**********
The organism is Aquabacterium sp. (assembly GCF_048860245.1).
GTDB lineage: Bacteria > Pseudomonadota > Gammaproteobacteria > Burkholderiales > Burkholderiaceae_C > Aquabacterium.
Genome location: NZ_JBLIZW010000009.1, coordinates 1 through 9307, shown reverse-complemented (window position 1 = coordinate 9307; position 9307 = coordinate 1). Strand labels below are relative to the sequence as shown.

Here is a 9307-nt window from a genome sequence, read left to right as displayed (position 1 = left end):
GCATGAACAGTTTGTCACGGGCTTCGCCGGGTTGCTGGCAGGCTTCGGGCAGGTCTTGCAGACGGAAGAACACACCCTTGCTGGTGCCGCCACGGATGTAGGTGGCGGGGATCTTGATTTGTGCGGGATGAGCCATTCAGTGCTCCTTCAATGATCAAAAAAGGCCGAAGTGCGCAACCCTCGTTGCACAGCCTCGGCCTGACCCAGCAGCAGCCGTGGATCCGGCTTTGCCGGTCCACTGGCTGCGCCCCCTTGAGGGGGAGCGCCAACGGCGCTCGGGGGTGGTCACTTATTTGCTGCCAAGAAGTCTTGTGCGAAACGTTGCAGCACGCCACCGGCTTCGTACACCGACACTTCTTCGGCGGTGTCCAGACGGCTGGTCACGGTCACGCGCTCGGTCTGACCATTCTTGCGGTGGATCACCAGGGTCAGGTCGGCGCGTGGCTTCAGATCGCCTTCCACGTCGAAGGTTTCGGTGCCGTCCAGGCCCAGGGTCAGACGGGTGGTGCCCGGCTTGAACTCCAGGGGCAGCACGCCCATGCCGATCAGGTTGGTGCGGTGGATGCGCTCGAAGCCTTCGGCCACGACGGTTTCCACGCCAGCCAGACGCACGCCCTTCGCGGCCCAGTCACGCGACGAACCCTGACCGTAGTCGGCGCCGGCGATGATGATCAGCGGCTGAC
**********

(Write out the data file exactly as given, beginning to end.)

The organism is Aquabacterium sp. (assembly GCF_048860245.1).
GTDB lineage: Bacteria > Pseudomonadota > Gammaproteobacteria > Burkholderiales > Burkholderiaceae_C > Aquabacterium.
Genome location: NZ_JBLIZW010000009.1, coordinates 1 through 9307, shown reverse-complemented (window position 1 = coordinate 9307; position 9307 = coordinate 1). Strand labels below are relative to the sequence as shown.

Here is a 9307-nt window from a genome sequence, read left to right as displayed (position 1 = left end):
GCATGAACAGTTTGTCACGGGCTTCGCCGGGTTGCTGGCAGGCTTCGGGCAGGTCTTGCAGACGGAAGAACACACCCTTGCTGGTGCCGCCACGGATGTAGGTGGCGGGGATCTTGATTTGTGCGGGATGAGCCATTCAGTGCTCCTTCAATGATCAAAAAAGGCCGAAGTGCGCAACCCTCGTTGCACAGCCTCGGCCTGACCCAGCAGCAGCCGTGGATCCGGCTTTGCCGGTCCACTGGCTGCGCCCCCTTGAGGGGGAGCGCCAACGGCGCTCGGGGGTGGTCACTTATTTGCTGCCAAGAAGTCTTGTGCGAAACGTTGCAGCACGCCACCGGCTTCGTACACCGACACTTCTTCGGCGGTGTCCAGACGGCTGGTCACGGTCACGCGCTCGGTCTGACCATTCTTGCGGTGGATCACCAGGGTCAGGTCGGCGCGTGGCTTCAGATCGCCTTCCACGTCGAAGGTTTCGGTGCCGTCCAGGCCCAGGGTCAGACGGGTGGTGCCCGGCTTGAACTCCAGGGGCAGCACGCCCATGCCGATCAGGTTGGTGCGGTGGATGCGCTCGAAGCCTTCGGCCACGACGGTTTCCACGCCAGCCAGACGCACGCCCTTCGCGGCCCAGTCACGCGACGAACCCTGACCGTAGTCGGCGCCGGCGATGATGATCAGCGGCTGAC